DET (Die Evangelischen Theologen) is the theological version of a digital news magazine. The DET authorial team provides insightful, thought-provoking content on a wide range of theological, religious, and even political subjects from current events and culture as well as from the Christian and other religious traditions.
I have been re-reading Cottret in preparation for teaching a course on the Reformation that will focus on Calvin. Indeed, Cottret’s volume was the July 2012 DET Book ‘O the Month. Anyway, it is high time that I shared some more of this excellent volume with you, gentle readers.
The subject for today is education, specifically, education associated with Calvin. So below are excerpts from Cottret on both the French system that Calvin went through, and the Genevan academy / college system that Calvin set up (in that order). In other words, this is another good, boring, educational post from your friends at DET.
(Ed. note: the internet tells me that this image is of the Genevan academy building, but I have no way of verifying that…)
Bernard Cottret, Calvin: A Biography (M. Wallace McDonald, trans.; Grand Rapids, MI: William B. Eerdmans Publishing Company, 2000).
Of the French system, specifically, the University of Paris: The faculty of arts (or faculty of letters) granted only the degr…
When Travis initially asked me to write for Die Evangelischen Theologen, I thought he was kidding. I'm no longer a student of any academic program other than one of my own design. Instead of being a practicing academic theologian, I'm an itinerant preacher/pastor who lives/works/struggles in the New Orleans area. I currently work as a chaplain and preach nearly every Sunday at churches across a broad theological spectrum, but I don't consider myself a serious theologian or thinker - especially one of the caliber to be writing for a theology blog with, you know, people who can read and write in German.
But Travis wasn't kidding. I felt under-equipped, but he wasn't buying it. So with his encouragement, I said Yes, yes, I can do this. So this is my intro post.
I read. A lot. That’s part of who I am – among many other things (e.g., Christian, white, male, educated, middle class), I am a reader. I’m ok with this.
I read, but I don’t write. To be a more effective reader…
I recently decided to dig back in to Sallie McFague’s “new classic” work, Metaphorical Theology. This was occasioned by my recent observation of what is, unfortunately, a pervasive phenomenon: a self-described “Barthian” attempting to make his or her bones by beating up on someone who is generally recognized as doing a different kind of theology. Now, as DET readers know, I have no problem withdrawinglines. But why would one want to re-hash such thoroughly hashed (*chuckles) terrain?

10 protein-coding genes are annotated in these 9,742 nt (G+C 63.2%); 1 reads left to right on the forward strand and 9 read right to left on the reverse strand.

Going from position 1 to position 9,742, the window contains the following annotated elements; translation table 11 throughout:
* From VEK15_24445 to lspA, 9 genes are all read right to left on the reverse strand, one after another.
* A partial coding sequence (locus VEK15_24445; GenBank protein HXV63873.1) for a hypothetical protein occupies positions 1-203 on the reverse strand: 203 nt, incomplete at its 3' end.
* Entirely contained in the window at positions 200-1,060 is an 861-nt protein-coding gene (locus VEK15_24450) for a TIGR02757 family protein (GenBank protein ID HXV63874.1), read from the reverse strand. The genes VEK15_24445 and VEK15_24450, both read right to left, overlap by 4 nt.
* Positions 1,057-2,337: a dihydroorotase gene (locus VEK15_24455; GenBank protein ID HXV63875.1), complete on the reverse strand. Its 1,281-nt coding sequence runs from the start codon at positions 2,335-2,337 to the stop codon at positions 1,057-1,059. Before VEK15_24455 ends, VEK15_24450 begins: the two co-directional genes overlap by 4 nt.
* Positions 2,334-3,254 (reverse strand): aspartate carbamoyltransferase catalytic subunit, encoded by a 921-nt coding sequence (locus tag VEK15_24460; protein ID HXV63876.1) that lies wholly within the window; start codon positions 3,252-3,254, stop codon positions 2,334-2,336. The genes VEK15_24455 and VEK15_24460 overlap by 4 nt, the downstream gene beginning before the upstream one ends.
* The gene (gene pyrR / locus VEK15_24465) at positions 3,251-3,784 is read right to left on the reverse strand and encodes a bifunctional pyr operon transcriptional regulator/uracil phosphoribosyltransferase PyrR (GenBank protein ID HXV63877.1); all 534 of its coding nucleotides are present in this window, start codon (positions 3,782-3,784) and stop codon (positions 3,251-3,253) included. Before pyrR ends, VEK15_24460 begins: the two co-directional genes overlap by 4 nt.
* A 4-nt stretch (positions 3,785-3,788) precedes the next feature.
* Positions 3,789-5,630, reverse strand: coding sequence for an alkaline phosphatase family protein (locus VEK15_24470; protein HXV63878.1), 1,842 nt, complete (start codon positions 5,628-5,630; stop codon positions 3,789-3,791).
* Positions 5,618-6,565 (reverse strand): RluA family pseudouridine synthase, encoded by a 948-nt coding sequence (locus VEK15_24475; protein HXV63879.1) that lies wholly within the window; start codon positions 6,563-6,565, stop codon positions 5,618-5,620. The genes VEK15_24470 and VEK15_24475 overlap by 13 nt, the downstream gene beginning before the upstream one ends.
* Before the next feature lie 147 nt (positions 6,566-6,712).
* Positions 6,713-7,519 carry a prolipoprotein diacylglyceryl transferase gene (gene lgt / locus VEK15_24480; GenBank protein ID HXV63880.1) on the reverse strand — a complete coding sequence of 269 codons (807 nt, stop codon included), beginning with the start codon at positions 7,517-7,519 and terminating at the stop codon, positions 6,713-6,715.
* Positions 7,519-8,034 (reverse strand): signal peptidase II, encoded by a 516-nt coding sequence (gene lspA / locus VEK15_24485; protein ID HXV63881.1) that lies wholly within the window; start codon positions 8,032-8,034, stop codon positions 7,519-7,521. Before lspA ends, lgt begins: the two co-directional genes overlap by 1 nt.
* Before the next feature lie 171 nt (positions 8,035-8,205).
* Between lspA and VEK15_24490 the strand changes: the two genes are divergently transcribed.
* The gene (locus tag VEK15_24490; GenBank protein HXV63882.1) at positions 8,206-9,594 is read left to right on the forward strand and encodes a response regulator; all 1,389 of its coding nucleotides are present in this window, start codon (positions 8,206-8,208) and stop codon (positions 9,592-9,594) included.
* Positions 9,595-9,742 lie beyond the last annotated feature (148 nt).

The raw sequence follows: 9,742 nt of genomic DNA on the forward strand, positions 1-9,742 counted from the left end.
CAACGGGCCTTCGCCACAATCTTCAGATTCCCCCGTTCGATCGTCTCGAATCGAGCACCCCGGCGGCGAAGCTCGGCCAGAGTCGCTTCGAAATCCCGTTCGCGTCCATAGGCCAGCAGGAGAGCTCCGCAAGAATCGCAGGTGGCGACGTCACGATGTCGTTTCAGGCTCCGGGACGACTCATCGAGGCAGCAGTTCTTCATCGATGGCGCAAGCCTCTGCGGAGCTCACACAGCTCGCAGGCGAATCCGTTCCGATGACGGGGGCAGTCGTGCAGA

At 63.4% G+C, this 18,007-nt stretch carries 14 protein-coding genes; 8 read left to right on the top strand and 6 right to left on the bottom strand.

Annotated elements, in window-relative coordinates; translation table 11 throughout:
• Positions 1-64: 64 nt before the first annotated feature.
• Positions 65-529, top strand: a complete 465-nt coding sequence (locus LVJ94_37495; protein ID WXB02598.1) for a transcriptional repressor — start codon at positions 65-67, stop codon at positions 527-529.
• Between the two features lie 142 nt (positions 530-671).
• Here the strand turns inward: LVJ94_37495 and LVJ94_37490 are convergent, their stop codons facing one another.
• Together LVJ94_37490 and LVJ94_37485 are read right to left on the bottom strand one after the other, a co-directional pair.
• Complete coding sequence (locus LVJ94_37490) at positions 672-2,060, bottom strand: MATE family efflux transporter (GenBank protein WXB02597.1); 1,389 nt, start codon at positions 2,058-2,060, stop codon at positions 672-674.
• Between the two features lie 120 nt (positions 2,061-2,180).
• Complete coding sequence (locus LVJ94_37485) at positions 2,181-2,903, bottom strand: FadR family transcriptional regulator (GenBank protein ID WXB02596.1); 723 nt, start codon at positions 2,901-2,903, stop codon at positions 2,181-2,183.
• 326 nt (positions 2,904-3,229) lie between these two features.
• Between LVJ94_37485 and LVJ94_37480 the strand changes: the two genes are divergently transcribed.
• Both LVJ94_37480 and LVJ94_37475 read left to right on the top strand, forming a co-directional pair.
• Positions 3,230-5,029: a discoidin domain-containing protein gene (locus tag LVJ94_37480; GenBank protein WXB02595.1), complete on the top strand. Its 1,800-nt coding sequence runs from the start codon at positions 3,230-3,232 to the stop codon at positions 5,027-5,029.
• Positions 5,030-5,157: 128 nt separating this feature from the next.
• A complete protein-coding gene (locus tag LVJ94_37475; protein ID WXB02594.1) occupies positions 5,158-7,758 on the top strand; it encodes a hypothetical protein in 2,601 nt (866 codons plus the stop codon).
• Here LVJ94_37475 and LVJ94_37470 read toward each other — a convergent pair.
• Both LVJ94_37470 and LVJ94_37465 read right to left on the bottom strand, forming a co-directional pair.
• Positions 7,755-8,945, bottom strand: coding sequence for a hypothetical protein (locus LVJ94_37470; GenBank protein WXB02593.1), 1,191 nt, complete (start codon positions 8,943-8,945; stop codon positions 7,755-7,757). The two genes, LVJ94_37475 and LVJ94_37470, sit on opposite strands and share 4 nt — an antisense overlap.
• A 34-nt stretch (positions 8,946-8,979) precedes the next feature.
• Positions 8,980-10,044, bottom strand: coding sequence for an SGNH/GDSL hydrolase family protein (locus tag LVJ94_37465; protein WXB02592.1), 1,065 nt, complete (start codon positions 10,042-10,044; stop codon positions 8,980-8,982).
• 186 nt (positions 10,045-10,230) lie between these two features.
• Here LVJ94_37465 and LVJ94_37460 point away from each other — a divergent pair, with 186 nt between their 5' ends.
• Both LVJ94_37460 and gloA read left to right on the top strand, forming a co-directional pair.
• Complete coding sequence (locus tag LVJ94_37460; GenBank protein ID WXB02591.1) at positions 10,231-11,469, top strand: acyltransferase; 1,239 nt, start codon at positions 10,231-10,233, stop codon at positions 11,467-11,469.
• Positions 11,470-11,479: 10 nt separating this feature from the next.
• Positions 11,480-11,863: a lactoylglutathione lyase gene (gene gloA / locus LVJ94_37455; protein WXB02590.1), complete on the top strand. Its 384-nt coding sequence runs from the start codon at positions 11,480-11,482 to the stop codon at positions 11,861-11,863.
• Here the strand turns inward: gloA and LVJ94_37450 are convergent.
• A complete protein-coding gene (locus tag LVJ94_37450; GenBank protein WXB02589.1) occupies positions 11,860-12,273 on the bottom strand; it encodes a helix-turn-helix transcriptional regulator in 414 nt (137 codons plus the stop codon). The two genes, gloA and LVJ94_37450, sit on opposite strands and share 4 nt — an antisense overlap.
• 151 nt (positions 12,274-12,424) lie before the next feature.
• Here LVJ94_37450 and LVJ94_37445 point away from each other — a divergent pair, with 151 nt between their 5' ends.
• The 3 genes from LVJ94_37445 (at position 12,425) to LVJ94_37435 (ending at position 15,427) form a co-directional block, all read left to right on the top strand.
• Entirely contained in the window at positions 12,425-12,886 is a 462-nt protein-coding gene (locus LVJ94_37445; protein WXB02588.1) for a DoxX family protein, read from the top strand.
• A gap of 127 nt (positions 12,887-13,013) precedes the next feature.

In any case, I had studied McFague’s book with some care before, but I had never gone cover-to-cover on it. So I decided to remedy that. Although I retain criticisms of McFague’s program, I found a good deal of salutary material within her pages. One such instance of highly salutary material is McFague’s discussion of parable. This is a rich vein that McFague mines well. Below is an extended discussion from McFague on the interrelation of parable and myth. I hope it motivates you to turn (or return) to t…
It’s time for another set of links from around the theoblogosphere for you, gentle readers, to peruse over your weekend or – perhaps – to tuck away somewhere for a furtive glance during the week. How and when you read is no concern of mine. But if you do read, consider reading the following.
DET has been fairly busy since the last link post, so here are links in case you need to catch up:
In celebration of International Workers' Day, I offer you this snippet from Helmut Gollwitzer. This is where I started with him; perhaps you will too. And if you find it hard to discern the rhetorical direction of his remark, I'll go ahead and let you know now that he anticipates a negative answer to the the first half and a positive answer to the second half of his closing rhetorical question.
Helmut Gollwitzer, "Why I am a Christian Socialist," §4.6. The conversion to which the Christian community is called daily through God's word also includes turning away from its bond in the dominant system of privileges and active engagement for more just social structures no longer determined by social privilege. Therefore the important primary question today is the question about the relation of Christian existence and capitalism, not the question of the relation of Christianity and socialism. Can one as a Christian affirm and defend the present social system together wit…